Helen Bowell shares a reading of ‘A Woman is Laughing’ by Fahmida Riaz, translated by Ankita Saxena. This is a poem and a sharing of empowerment, honesty and defiance, of giving ourselves permission; by the incredible Dead [Women] Poets Society, which traces and offers new life to women’s literary heritage.
The poem was published in Modern Poetry in Translation Magazine Origins of the Fire Emoji: Focus on Dead [Women] Poets, guest edited by The Dead [Women] Poets Society Helen is one of the Co-Directors, alongside Jasmine Simms, Katie Byford and Sarah Fletcher.
Introduction to the poem by translator Ankita Saxena:
Loud, ugly, unashamed and sometimes disrespectful, laughter can be an unexpected form of liberation. We rarely laugh in rooms that do not make us feel welcome. To laugh with someone, truly and not consciously, is to think yourself their equal. In ‘Ek Aurat ki Hansi’, Pakistani poet Fahmida Riaz portrays a woman’s laughter as a sign of her ‘azadi’ (freedom). Like many of our foremothers, Riaz fought for her right to laugh – to laugh at the religious separatism in post-partition India and Pakistan (which she captures in her poem ‘Tum Bilkul Hum Jaise Nikle’) and at the continued suppression of marginalised voices.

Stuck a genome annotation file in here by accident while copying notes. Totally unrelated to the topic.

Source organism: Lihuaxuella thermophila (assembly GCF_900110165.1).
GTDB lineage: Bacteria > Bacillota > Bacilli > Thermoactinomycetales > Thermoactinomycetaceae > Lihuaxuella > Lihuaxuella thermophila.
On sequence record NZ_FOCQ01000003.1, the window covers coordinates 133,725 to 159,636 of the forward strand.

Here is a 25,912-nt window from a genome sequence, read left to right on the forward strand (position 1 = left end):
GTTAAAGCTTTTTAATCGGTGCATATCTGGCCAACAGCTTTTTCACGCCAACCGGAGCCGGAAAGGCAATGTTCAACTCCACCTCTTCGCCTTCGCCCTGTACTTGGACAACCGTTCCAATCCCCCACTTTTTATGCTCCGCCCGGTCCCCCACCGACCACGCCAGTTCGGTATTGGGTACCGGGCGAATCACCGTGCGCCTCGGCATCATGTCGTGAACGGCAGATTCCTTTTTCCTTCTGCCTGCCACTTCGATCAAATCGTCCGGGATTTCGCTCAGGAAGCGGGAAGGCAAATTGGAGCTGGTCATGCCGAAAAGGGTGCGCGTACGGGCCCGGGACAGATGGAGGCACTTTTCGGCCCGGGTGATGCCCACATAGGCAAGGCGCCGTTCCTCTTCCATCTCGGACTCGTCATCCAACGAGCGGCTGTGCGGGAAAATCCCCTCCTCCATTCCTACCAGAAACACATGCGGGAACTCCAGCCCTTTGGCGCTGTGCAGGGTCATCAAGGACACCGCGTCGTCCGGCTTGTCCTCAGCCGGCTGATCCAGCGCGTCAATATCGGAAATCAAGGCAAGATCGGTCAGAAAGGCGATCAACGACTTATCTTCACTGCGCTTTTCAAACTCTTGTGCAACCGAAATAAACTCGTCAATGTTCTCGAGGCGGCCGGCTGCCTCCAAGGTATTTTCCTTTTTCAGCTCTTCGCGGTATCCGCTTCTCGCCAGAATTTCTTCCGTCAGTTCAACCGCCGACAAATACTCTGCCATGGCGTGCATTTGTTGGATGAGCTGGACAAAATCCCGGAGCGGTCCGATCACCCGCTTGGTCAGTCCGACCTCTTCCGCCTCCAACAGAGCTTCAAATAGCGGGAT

Riaz also spent a lot of time honouring her lineage, working on translations of the female Farsi poet Forough Farrokhzad, as well as Rumi, into Urdu. Despite her often radical gaze, when Riaz passed away in 2018, she was celebrated on both sides of the border as an extraordinary voice of authority. In an interview, Riaz said: ‘I am not an exceptionally politically over-charged poet. Perhaps the only exception is that I am a woman.’
I have grown up with women who laugh. My mother, who starts laughing midway through a story she is trying to tell you. My beautiful best friend, whose laugh emerges first in her eyes, then in the ‘lush tremor’ of her open mouth, before erupting finally into full-blown ecstasy. My translation is for all the women in my life, who have given, and continue to give me, me the permission to laugh.– Ankita Saxena